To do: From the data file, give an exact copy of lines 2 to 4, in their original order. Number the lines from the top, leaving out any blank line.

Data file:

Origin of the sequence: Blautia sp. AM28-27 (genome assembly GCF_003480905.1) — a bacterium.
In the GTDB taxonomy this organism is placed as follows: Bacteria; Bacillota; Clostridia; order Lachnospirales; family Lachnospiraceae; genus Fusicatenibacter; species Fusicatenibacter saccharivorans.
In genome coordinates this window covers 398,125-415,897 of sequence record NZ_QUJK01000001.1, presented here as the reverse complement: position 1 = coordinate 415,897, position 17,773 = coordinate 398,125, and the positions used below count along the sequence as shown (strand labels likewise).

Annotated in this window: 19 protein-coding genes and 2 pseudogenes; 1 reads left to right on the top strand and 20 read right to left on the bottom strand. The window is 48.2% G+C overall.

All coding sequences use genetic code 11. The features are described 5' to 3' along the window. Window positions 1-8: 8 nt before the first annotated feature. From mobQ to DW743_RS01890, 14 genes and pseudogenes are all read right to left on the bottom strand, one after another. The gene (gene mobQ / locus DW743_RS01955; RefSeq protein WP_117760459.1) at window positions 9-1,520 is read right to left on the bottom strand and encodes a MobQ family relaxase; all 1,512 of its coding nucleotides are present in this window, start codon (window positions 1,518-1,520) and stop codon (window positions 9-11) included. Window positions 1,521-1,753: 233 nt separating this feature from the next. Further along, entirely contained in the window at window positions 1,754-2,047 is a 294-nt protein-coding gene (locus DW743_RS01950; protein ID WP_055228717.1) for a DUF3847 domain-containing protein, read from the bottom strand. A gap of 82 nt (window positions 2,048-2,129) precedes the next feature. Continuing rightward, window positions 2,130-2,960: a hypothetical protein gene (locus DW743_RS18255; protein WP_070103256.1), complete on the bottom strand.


In the GTDB taxonomy this organism is placed as follows: Bacteria; Bacillota; Clostridia; order Lachnospirales; family Lachnospiraceae; genus Fusicatenibacter; species Fusicatenibacter saccharivorans.
In genome coordinates this window covers 398,125-415,897 of sequence record NZ_QUJK01000001.1, presented here as the reverse complement: position 1 = coordinate 415,897, position 17,773 = coordinate 398,125, and the positions used below count along the sequence as shown (strand labels likewise).

Annotated in this window: 19 protein-coding genes and 2 pseudogenes; 1 reads left to right on the top strand and 20 read right to left on the bottom strand. The window is 48.2% G+C overall.